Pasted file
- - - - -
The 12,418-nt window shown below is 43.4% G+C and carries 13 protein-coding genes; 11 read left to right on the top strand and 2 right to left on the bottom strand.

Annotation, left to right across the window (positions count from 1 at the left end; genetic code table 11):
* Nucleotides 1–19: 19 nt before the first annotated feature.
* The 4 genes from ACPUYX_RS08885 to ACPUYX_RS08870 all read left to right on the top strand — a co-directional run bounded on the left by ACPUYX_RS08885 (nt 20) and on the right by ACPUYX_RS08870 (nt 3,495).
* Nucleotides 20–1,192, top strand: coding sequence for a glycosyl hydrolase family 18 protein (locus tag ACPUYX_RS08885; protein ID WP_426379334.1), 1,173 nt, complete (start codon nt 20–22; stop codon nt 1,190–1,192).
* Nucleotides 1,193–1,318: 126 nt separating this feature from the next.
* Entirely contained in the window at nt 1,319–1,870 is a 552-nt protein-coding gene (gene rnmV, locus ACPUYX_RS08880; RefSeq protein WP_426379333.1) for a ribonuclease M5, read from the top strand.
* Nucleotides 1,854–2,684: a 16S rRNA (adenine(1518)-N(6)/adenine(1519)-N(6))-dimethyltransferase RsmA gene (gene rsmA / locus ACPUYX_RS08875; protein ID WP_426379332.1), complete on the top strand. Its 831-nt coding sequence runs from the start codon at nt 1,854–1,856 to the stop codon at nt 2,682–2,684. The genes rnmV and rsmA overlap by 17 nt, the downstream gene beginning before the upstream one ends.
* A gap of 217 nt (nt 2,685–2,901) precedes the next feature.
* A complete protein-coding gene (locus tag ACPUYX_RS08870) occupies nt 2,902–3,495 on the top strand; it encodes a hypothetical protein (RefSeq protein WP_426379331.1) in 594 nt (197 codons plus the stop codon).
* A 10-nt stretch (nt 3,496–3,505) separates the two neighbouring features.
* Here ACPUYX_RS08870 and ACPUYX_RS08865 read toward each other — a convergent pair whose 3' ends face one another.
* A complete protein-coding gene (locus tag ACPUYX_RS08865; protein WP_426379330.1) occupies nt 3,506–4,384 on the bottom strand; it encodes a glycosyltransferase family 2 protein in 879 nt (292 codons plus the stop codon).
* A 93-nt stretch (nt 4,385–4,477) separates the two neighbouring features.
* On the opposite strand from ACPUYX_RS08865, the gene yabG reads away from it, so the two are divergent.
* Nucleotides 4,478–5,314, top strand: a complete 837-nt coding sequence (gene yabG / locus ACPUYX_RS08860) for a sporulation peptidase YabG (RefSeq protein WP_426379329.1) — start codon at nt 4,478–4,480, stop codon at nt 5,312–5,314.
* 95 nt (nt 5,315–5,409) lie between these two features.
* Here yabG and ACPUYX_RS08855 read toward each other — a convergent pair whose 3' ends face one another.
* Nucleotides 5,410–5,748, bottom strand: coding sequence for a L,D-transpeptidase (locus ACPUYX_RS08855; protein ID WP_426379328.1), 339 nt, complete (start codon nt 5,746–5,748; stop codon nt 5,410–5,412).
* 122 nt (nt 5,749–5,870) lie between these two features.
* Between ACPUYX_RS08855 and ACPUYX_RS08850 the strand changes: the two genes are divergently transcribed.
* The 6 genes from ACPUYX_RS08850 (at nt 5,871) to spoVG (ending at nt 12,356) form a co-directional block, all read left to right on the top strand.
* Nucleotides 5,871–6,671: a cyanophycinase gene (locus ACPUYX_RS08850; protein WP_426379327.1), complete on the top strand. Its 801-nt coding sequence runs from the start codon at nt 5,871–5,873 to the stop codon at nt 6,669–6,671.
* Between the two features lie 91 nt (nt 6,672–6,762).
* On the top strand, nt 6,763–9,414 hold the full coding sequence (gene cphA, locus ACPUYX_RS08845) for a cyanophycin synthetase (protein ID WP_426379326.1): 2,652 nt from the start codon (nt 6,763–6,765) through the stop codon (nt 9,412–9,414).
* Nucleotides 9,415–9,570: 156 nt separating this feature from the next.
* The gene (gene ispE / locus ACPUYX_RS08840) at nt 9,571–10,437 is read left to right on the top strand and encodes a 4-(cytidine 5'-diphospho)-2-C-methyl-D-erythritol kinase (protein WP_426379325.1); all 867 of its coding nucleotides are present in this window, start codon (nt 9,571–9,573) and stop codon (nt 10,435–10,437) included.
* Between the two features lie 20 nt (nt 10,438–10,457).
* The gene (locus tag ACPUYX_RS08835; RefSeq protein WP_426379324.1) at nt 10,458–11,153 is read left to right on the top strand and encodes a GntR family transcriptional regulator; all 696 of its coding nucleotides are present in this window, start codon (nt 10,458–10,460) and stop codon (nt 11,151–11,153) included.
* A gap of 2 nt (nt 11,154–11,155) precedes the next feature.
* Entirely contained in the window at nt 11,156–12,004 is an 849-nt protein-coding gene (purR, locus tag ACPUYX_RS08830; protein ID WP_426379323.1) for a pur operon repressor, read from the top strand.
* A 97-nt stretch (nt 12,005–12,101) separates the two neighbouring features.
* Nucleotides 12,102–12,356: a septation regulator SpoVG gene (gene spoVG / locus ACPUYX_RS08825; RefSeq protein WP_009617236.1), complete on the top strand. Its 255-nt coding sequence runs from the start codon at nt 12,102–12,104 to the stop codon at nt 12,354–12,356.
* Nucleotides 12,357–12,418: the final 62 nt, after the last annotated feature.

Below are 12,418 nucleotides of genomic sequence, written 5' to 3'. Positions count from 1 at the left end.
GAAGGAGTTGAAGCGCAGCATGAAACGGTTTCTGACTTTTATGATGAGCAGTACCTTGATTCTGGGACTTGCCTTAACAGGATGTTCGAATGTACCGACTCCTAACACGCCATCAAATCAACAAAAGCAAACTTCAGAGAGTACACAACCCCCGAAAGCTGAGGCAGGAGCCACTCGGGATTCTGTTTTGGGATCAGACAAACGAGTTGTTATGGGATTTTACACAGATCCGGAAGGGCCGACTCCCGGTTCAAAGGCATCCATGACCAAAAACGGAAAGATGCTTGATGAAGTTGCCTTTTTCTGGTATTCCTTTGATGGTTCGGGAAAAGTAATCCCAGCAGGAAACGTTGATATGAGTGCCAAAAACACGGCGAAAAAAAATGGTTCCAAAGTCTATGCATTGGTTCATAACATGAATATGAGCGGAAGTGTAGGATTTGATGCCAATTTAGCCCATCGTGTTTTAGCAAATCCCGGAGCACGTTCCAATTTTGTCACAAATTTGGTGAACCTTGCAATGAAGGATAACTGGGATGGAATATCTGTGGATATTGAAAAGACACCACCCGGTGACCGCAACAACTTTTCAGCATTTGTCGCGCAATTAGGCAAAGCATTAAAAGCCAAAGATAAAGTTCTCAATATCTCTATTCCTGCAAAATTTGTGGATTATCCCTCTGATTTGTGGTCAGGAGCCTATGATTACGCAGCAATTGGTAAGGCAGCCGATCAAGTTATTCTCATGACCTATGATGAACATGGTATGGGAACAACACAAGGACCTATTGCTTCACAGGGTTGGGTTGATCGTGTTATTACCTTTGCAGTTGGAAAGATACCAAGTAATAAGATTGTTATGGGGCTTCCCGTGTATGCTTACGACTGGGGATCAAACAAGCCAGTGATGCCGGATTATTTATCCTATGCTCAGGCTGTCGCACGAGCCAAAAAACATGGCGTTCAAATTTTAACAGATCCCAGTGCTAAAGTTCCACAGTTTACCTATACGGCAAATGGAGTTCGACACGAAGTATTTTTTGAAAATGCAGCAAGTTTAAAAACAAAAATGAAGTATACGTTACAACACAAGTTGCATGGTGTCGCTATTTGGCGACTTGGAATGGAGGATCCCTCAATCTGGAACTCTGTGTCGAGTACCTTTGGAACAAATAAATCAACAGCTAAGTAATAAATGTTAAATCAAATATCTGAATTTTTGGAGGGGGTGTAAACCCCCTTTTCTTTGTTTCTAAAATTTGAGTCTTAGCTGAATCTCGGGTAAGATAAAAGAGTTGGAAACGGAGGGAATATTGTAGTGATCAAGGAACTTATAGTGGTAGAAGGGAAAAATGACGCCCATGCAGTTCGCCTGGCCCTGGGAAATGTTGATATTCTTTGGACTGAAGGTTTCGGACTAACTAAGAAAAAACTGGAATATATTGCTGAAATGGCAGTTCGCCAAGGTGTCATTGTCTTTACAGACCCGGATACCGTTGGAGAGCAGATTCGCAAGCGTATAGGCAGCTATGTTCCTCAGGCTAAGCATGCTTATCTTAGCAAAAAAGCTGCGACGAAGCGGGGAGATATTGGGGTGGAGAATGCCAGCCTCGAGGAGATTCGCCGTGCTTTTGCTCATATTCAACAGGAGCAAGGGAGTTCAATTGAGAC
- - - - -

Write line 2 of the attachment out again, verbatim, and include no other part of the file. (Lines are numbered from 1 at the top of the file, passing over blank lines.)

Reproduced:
Annotation, left to right across the window (positions count from 1 at the left end; genetic code table 11):